Case study: Our Covid Year - Gerri's Story
Our Covid Year
Wow what a year! Lockdown has been a difficult time for all of us - some more than others. Initially the pandemic seemed a bit unreal like it wasn’t really going to happen. Then everything just stopped and we were sent to work at home, schools closed and we ended up in lockdown. I remember getting very emotional when Boris announced about the schools as it was suddenly so serious and people were dying. It was like a disaster movie and going food shopping was such a depressing experience. But here are some lists I’ve made of things to remember. There was a lot I had to remind myself to be thankful for.
Things I'm grateful for and enjoyed:
My family - having my husband and teenage daughter at home and all being healthy. Although my husband got COVID-19 in February 2021 we were so lucky that his symptoms were fairly mild. It was a ticking time bomb at first as he has asthma so it was a worry how it would pan out. So proud of my daughter who’s coped amazingly during school uncertainties and GCSEs being cancelled this year. She’s also an amazing cook and takes over the kitchen regularly.
Living in a nice community - the town I live in is a nice place to live and generally there is a good community spirit. On our street we celebrated VE day and did our own Christmas lights switch on. During the first lockdown we clapped on a Thursday for the NHS and rainbows displayed in our windows.
Living next to a golf course - our own “country park” during lockdown with many different species of trees, birds and animals (including a heron). The magical snowfall after Christmas felt like walking on a different planet.
Sunny weather during Lockdown 1 - As I am a sun worshipper it was amazing to be able to eat lunch and dinner and relax in the garden. I also embraced gardening like many people did, fingers crossed the flowers I planted will come back this year.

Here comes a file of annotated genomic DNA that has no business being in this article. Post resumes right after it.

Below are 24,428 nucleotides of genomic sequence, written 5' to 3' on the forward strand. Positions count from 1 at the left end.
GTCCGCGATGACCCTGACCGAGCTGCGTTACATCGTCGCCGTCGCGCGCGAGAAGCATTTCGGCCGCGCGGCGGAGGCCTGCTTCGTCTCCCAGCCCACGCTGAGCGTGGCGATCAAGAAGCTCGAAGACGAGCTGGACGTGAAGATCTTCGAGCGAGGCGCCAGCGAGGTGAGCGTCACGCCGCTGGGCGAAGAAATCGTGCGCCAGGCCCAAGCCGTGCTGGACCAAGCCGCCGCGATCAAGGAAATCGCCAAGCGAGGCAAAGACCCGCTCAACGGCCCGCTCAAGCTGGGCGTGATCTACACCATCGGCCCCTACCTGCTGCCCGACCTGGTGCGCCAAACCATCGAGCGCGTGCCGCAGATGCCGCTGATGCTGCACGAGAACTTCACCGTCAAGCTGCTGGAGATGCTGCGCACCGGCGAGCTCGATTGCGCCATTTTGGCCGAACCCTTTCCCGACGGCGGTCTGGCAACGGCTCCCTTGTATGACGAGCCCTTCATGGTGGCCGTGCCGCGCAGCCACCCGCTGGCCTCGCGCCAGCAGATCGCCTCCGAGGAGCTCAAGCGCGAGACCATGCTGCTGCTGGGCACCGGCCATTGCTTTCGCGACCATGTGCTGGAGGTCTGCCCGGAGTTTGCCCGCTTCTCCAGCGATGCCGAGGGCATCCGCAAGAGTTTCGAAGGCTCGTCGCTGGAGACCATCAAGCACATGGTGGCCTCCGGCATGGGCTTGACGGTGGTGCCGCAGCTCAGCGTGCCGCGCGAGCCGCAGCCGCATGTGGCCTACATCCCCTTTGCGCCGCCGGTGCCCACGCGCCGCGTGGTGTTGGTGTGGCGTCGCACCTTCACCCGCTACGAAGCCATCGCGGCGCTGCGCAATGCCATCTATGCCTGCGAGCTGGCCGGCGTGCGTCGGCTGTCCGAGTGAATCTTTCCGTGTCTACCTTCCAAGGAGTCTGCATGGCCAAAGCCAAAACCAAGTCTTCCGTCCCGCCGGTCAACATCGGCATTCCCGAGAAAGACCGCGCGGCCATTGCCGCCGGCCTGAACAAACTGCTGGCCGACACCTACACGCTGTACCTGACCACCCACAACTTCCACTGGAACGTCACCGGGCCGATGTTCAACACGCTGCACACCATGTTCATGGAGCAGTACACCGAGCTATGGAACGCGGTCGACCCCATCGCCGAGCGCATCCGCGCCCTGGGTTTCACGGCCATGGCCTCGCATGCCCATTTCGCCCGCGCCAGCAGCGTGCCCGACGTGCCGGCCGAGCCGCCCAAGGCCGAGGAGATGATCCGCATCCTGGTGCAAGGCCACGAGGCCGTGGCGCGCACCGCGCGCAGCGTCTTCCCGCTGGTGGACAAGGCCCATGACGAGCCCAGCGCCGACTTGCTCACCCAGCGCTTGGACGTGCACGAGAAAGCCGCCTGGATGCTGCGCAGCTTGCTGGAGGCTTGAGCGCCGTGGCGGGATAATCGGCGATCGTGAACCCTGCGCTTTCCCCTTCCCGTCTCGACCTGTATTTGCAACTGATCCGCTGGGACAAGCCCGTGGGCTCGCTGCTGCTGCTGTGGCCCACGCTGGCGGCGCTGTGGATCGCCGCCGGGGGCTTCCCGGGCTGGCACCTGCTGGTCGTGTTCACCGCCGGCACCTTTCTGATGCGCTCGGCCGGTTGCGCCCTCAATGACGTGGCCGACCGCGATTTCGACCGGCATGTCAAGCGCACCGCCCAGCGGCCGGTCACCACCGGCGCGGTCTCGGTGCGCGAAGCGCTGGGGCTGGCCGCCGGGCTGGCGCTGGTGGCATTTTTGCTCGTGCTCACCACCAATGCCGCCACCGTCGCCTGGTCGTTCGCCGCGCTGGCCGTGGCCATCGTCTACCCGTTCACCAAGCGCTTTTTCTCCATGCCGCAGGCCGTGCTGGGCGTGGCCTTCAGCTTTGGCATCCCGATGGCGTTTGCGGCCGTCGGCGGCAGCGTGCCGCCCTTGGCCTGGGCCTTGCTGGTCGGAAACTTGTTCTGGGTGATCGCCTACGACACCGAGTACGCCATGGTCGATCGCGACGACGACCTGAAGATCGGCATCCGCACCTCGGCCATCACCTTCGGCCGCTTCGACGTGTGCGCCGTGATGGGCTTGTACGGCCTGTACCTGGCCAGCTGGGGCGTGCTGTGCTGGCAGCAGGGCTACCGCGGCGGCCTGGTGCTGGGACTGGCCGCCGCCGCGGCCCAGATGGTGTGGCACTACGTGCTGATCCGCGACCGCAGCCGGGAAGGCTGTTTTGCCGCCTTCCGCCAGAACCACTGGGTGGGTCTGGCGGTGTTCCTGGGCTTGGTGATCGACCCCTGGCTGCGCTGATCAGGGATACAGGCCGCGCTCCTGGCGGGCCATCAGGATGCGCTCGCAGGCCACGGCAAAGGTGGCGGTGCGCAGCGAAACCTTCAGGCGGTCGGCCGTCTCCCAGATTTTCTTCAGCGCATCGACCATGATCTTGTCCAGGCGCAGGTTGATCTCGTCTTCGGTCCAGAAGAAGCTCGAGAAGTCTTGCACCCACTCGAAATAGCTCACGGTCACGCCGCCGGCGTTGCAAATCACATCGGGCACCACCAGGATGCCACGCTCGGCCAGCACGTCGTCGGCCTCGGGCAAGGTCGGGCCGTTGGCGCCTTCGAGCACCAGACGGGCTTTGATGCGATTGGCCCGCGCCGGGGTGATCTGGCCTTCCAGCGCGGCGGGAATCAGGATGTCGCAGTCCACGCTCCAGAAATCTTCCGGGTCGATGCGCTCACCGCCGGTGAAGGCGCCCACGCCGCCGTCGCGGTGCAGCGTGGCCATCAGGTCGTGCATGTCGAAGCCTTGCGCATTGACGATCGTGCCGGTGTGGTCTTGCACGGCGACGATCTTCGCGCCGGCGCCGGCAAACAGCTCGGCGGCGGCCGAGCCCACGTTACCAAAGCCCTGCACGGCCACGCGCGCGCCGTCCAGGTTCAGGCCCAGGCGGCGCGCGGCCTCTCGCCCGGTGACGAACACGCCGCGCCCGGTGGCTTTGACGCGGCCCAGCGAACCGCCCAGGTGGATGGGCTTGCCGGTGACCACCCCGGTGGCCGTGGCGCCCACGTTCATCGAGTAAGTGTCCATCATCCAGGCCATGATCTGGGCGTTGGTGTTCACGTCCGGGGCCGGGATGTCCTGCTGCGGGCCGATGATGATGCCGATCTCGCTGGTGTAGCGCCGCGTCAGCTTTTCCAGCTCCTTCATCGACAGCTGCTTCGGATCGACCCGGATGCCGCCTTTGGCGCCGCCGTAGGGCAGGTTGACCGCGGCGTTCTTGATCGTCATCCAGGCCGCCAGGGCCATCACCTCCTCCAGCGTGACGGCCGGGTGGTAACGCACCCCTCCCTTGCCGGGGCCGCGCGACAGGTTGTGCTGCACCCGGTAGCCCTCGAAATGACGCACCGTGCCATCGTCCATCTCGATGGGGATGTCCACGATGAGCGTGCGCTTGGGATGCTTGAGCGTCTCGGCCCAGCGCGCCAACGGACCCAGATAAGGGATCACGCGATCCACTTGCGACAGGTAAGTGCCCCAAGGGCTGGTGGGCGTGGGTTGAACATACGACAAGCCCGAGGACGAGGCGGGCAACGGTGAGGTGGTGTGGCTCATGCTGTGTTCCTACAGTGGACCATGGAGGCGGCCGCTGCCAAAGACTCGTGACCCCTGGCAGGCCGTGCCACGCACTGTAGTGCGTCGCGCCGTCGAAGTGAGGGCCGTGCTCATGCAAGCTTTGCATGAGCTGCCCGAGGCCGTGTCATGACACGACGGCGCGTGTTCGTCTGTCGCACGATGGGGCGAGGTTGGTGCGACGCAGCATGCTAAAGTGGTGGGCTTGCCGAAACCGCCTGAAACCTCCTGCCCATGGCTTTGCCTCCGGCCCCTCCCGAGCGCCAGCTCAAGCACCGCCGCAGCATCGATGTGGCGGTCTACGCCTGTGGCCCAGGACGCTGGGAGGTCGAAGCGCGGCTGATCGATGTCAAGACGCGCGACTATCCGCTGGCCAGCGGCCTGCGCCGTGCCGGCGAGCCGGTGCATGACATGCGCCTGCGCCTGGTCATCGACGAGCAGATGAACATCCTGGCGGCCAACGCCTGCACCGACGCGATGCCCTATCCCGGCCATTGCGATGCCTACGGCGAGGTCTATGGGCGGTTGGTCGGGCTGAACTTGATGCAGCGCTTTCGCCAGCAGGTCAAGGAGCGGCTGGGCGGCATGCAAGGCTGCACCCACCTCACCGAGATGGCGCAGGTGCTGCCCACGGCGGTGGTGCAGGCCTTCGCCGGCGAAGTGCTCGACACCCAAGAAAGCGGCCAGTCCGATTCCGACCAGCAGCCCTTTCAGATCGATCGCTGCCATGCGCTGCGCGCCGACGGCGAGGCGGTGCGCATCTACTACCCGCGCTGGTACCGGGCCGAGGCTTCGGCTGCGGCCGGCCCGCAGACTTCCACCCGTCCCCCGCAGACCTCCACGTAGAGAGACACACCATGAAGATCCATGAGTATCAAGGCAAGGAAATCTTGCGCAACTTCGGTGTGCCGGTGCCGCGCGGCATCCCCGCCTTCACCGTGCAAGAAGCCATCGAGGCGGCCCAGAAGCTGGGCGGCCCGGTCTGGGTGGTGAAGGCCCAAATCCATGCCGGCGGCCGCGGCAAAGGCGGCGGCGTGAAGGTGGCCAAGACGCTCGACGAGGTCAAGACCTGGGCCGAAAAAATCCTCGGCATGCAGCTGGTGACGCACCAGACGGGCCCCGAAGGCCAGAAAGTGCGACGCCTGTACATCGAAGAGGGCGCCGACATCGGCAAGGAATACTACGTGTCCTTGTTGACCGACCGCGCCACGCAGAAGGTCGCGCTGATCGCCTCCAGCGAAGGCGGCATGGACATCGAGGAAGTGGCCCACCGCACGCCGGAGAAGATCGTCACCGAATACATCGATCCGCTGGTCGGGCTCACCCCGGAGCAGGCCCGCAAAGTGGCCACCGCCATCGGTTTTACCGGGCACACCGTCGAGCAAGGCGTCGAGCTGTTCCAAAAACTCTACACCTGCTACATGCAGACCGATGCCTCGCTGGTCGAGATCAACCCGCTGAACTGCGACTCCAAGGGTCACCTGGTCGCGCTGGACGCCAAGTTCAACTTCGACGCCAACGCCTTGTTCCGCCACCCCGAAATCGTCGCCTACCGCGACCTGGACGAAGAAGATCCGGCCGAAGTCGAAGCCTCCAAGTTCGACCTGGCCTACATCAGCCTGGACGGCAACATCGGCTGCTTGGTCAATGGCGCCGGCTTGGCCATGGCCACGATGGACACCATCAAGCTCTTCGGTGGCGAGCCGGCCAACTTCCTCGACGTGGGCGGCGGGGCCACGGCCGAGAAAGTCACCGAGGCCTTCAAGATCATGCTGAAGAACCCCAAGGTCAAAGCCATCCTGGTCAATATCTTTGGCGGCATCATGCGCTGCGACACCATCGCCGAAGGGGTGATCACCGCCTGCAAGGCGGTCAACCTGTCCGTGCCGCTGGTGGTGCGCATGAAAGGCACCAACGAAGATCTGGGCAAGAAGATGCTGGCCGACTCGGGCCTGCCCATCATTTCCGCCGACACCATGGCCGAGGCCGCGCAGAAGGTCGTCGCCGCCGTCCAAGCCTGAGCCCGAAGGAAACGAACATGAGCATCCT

Pets - two black kittens bought in August (Mowgli and Macavity), they’ve really entertained us and been company for my daughter, putting a smile on her face with their antics.
Things I have missed:
Extended family. My husband’s two sisters married two brothers and they each have three children who are grown up now with their own families. We are a close knit family and live close.
Friends who live locally and further away in Kent and Canada.
Camping - I love being outdoors so really miss camping. We did manage one trip to Llangollen last summer.
THE PUB - ending the week with a trip to the pub for a pint or glass of wine has been missed.
Studies and project work with GP practices went very quiet which was frustrating as during that time you want to help but then there was also the fear of the virus. However I did support a local GP practice ringing patients informing them of the online systems and signposting shielding patients to local support. I enjoyed talking to patients which is not usually part of my daily role.
From October 2020 I started working at Cheadle Hospital (pictured) on the Novavax vaccine trial. It was the best thing I could wish to have been involved in, I feel so proud to have been part of it, something to tell the grandkids and it definitely improved my fitness as my step count went from about 1000 steps to upto 15,000 steps a day!
Logistically seeing the sheer volume of patients in such a short space of time and learning new systems in a short timescale which some of us had never used before.
Working 10 hour days with barely time to eat lunch.
Working with new people and my Network colleagues, whom I’d not seen for over six months face to face.
Being part of a team on the forefront of research for a vaccine that we hoped would be safe and effective and at that time was what the world was waiting for.
Also meeting all the keen volunteers who want to do their bit and give something back restores your faith in humanity.
A BIG bonus was finding out on the national news that the Novavax vaccine was 89% effective! I bought a couple of the national newspapers to keep which have the news on the front page.
One silver lining of this pandemic is the profile of research has been dramatically raised. I think that people now realise that research is about finding the evidence for treatments to improve care for patients.